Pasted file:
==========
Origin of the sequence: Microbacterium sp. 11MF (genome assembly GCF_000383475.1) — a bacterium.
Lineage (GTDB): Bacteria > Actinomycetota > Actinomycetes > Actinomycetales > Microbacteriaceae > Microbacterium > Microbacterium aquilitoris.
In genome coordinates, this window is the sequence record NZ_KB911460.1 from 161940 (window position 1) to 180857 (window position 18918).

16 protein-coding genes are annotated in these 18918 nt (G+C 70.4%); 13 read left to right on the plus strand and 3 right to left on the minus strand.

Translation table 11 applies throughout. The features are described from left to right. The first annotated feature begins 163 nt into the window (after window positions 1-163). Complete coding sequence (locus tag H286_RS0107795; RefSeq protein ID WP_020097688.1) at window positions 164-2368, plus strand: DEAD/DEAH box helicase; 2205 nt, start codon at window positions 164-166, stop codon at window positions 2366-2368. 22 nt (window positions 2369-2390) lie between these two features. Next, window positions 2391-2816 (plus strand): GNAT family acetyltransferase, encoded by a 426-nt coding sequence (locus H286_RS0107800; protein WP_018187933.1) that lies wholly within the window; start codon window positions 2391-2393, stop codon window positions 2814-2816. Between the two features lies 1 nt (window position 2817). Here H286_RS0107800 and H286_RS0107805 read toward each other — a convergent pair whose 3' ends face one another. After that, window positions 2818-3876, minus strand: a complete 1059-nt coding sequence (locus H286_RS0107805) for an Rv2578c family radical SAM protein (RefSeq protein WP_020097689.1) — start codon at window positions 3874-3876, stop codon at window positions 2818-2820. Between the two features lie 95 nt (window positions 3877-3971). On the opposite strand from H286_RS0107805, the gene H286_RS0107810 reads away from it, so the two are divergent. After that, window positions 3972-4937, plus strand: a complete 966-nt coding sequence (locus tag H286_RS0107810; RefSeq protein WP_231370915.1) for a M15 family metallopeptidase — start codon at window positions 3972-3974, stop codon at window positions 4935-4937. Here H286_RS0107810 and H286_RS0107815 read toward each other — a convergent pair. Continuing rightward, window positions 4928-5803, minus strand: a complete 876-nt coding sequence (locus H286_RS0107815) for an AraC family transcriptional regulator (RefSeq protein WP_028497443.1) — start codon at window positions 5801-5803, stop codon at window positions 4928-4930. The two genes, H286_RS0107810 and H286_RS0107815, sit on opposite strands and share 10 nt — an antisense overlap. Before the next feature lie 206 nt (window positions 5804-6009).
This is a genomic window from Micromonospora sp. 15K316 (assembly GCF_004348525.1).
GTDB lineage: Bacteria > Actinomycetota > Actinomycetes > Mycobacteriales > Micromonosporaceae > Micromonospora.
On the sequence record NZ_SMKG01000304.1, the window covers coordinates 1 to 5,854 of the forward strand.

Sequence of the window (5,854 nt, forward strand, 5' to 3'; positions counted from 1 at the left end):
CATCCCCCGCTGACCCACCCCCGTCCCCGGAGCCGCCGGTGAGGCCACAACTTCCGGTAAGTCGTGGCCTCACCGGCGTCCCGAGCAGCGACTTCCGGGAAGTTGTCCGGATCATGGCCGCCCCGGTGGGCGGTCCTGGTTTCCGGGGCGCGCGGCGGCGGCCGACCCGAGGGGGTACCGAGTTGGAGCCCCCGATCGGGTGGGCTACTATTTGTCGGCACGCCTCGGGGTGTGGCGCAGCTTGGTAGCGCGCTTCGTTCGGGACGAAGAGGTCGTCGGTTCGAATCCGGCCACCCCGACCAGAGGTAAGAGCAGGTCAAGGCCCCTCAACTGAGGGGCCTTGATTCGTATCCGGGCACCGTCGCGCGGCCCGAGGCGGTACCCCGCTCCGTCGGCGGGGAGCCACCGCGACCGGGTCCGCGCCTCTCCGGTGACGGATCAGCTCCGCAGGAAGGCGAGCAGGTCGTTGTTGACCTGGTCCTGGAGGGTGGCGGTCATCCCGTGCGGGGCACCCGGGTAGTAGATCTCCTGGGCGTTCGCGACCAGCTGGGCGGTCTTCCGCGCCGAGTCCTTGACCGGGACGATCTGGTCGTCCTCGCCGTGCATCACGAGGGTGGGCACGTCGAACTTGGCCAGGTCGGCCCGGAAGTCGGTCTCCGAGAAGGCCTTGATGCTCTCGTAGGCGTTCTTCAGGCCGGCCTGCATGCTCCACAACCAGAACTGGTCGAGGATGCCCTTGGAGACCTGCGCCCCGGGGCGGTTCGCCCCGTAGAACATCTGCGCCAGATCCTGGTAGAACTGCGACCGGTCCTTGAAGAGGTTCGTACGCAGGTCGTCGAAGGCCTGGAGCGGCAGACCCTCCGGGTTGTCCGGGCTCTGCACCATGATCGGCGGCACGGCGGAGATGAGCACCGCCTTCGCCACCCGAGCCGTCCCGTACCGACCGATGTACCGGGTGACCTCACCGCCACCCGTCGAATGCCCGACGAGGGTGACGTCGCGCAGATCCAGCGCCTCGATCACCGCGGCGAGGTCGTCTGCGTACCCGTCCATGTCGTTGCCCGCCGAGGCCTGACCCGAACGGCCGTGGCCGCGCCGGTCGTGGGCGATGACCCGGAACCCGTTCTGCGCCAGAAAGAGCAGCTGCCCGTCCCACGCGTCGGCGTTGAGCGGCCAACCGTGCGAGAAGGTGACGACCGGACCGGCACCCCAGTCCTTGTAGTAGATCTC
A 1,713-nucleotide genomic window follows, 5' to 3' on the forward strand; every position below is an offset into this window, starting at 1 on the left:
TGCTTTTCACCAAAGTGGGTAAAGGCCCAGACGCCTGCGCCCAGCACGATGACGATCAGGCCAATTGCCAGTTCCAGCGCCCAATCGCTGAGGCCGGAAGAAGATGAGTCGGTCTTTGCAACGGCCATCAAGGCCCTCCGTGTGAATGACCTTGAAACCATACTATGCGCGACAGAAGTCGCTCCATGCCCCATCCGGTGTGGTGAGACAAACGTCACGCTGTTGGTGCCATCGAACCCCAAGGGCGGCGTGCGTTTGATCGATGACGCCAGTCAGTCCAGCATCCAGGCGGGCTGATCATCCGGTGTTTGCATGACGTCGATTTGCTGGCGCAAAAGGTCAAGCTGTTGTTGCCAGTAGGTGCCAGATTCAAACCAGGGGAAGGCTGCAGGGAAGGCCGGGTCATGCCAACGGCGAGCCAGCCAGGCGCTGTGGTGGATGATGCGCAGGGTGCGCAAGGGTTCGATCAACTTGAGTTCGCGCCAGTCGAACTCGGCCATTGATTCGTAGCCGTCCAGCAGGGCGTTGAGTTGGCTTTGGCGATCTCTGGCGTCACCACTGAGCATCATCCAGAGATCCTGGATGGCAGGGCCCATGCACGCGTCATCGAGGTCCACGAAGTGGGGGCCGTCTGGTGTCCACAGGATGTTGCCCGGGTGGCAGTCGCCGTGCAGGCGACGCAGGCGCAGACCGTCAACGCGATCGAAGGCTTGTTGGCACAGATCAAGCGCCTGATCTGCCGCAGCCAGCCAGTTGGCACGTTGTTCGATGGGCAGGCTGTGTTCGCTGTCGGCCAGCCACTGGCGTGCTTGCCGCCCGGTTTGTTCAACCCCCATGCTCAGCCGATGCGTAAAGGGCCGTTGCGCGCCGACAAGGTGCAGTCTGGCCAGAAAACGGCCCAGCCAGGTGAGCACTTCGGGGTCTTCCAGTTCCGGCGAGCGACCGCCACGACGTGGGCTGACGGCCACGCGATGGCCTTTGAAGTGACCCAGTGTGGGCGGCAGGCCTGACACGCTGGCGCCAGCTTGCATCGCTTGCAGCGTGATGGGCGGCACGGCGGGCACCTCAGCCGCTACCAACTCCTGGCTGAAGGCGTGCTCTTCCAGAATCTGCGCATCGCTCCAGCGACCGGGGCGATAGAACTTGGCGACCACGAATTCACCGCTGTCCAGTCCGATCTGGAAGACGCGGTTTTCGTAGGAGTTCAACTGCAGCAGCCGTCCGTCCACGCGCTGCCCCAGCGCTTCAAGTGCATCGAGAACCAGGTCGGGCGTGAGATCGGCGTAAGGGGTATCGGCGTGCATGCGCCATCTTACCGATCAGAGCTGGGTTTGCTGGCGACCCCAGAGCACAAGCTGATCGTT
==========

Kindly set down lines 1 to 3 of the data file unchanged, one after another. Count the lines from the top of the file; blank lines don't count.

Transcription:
Origin of the sequence: Microbacterium sp. 11MF (genome assembly GCF_000383475.1) — a bacterium.
Lineage (GTDB): Bacteria > Actinomycetota > Actinomycetes > Actinomycetales > Microbacteriaceae > Microbacterium > Microbacterium aquilitoris.
In genome coordinates, this window is the sequence record NZ_KB911460.1 from 161940 (window position 1) to 180857 (window position 18918).